The decrease in the number of new Covid-19 cases that had continued for weeks stalled between 3 and 9 May. In fact, the number of cases diagnosed last week increased and the Finnish health authorities suggest that it is the result of the Vappu and May Day celebrations.
According to the latest monitoring report on the epidemic, social contacts outside the family circle played a major role as a source of infection.
"Local Covid-19 clusters have emerged throughout the country as a result of private Labour Day gatherings, for example. There is a real risk that we will see a resurgence of the epidemic, especially among young adults," says the Ministry of Social Affairs and Health.
Between 3 and 9 May, about 1,500 new cases were reported to the communicable diseases register, showing an increase of about 100 cases from the previous week.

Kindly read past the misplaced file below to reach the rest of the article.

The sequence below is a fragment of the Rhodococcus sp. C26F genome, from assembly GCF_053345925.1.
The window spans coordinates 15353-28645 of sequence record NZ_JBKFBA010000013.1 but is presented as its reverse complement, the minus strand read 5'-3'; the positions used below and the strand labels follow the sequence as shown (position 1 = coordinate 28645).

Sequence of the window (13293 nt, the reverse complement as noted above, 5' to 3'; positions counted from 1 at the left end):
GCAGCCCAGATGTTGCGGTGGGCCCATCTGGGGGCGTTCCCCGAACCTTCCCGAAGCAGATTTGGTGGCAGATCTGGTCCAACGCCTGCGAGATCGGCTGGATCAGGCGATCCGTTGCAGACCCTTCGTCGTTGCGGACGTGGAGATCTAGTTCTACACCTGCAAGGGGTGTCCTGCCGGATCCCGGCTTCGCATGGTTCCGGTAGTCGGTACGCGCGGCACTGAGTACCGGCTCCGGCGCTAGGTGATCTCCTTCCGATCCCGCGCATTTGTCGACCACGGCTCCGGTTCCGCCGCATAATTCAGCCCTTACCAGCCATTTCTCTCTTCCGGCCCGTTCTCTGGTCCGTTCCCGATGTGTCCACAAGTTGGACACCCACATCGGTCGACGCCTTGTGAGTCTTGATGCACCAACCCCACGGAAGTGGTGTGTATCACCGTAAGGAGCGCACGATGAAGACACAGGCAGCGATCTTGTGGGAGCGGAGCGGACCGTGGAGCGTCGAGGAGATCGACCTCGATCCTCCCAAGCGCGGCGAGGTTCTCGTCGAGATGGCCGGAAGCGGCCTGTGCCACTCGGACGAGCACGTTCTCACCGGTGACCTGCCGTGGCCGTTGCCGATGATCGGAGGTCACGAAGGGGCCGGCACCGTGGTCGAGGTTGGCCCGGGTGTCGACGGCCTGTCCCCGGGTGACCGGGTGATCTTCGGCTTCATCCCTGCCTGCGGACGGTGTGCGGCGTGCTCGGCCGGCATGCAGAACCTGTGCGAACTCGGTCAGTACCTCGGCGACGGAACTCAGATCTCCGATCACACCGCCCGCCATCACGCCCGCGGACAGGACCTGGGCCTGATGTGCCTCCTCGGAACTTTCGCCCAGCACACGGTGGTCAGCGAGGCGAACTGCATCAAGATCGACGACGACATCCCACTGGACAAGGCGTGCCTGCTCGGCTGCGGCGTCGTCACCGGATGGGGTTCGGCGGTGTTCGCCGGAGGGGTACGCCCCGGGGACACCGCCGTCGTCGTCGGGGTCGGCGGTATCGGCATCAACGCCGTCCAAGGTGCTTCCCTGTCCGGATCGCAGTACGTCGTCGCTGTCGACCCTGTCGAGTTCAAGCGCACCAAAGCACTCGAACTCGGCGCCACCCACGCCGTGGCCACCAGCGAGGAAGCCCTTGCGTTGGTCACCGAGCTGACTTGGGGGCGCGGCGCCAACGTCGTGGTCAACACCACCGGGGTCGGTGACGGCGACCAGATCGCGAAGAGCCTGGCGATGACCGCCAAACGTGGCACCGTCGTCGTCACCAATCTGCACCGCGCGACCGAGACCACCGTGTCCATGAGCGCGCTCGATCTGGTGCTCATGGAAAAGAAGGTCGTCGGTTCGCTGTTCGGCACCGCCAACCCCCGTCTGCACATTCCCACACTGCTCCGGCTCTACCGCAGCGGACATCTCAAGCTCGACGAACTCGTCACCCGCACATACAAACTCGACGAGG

The incidence of new cases was 27 per 100,000 inhabitants between 3 and 9 May, while in the previous week it was 25.
The incidence increased the most among 30–39-year-olds, by 19% compared to the previous week.
Currently, the number of new cases in the country is at the same level as in October 2020.
According to government information, 89% of people aged 70 or older and 35% of all those over 16 have already received their first vaccine dose. The vaccine rollout has now largely moved from risk groups to working-age people.
It is estimated that all those aged 16 or over will have received their first vaccine dose by the end of July.
During the epidemic, the number of Covid-19 patients in hospital care was highest at the end of March before Easter (between 22 March and 4 April). Compared to this, the total number of patients in hospital care has reduced by more than 60%.
On Friday 14 May the National Institute for Health and Welfare (THL) reported 416 new infections and 1 death.
So far, the Nordic country has diagnosed 89,686 coronavirus cases and 931 deaths associated with the disease.